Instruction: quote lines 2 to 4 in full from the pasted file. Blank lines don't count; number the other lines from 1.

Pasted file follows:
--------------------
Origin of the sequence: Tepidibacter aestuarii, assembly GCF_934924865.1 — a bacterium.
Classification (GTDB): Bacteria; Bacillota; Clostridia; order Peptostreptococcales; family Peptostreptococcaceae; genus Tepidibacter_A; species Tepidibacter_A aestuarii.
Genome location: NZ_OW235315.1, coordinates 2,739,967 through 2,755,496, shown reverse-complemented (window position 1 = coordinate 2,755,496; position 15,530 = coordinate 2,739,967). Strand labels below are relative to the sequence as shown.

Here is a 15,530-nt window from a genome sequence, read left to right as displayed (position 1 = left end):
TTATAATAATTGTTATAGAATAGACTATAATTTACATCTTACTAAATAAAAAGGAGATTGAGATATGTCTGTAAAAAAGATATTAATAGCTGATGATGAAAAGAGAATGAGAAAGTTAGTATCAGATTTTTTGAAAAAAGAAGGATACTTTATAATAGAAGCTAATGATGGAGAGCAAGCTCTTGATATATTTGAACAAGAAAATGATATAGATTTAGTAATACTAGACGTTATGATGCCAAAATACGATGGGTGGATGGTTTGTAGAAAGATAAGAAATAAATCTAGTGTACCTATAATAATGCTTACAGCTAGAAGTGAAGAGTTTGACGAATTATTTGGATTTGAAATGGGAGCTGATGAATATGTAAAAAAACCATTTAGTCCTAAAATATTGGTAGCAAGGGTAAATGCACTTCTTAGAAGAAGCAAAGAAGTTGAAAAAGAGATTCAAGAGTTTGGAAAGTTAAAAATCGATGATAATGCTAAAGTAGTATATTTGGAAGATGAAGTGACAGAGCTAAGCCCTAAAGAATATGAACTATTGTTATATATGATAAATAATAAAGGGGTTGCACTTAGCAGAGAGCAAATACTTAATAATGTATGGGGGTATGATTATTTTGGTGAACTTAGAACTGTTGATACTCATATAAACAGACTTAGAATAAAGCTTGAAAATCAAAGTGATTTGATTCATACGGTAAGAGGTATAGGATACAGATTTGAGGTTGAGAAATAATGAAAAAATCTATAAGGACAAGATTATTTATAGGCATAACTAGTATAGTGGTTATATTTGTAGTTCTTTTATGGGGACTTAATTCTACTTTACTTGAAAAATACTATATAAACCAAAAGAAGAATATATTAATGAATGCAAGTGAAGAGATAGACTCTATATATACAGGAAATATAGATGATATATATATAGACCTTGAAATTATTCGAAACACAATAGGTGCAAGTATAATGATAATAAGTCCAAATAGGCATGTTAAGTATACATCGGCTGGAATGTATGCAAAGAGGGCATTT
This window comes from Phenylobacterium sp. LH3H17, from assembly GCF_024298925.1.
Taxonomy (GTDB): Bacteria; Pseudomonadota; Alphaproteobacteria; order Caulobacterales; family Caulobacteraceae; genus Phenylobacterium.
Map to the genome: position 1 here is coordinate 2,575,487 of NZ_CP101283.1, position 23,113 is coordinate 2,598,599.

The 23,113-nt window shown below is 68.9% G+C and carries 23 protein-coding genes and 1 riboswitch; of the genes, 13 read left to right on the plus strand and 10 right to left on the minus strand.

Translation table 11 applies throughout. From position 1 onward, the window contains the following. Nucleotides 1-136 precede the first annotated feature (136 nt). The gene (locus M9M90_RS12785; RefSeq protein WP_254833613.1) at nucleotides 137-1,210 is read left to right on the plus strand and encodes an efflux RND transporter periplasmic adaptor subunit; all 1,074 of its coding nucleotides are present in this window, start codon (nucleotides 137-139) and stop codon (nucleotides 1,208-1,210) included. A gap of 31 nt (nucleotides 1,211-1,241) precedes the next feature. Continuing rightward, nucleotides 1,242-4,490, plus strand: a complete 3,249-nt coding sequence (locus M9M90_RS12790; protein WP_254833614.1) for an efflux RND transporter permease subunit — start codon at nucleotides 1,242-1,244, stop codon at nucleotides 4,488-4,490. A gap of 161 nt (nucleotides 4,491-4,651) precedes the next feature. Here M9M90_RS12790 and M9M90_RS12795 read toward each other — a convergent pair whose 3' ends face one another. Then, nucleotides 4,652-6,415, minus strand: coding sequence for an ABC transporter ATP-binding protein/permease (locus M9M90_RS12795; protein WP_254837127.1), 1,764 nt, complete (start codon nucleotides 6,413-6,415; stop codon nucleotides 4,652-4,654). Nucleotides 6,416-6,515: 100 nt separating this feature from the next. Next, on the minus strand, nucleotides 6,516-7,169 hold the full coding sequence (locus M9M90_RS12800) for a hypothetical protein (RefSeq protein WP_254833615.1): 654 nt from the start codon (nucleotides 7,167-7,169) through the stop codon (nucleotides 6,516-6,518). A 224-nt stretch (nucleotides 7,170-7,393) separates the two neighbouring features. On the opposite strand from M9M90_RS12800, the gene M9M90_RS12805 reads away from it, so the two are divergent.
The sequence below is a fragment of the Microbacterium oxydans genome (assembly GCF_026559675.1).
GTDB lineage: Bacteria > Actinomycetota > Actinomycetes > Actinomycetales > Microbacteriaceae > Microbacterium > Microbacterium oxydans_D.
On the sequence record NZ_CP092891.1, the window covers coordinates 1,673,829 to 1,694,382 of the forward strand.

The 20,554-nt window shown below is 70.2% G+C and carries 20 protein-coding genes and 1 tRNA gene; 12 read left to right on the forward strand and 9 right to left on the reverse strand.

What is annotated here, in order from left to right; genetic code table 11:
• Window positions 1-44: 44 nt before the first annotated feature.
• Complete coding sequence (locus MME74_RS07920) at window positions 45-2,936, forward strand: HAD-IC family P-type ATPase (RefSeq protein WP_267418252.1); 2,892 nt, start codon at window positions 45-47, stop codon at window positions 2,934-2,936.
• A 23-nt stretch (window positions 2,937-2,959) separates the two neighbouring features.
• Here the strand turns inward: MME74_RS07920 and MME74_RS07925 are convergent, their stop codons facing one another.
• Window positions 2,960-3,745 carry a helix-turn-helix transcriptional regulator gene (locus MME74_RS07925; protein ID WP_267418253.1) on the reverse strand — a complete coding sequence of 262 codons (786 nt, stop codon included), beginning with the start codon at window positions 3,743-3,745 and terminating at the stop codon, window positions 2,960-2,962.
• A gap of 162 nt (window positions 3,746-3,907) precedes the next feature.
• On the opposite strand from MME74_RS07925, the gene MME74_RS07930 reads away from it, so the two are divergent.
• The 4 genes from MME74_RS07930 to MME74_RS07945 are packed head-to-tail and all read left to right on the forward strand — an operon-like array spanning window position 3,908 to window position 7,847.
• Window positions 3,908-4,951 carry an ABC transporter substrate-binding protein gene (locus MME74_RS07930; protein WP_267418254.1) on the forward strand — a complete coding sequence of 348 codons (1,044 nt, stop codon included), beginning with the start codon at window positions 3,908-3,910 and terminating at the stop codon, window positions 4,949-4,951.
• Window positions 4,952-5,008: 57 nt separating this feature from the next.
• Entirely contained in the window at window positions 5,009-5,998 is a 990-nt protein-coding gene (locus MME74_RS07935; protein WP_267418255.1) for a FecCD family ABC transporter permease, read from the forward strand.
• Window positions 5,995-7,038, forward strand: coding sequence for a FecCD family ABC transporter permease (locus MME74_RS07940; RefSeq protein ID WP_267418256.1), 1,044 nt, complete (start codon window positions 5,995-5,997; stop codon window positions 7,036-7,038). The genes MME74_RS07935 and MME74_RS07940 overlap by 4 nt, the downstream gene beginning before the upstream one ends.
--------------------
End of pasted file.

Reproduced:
Classification (GTDB): Bacteria; Bacillota; Clostridia; order Peptostreptococcales; family Peptostreptococcaceae; genus Tepidibacter_A; species Tepidibacter_A aestuarii.
Genome location: NZ_OW235315.1, coordinates 2,739,967 through 2,755,496, shown reverse-complemented (window position 1 = coordinate 2,755,496; position 15,530 = coordinate 2,739,967). Strand labels below are relative to the sequence as shown.

Here is a 15,530-nt window from a genome sequence, read left to right as displayed (position 1 = left end):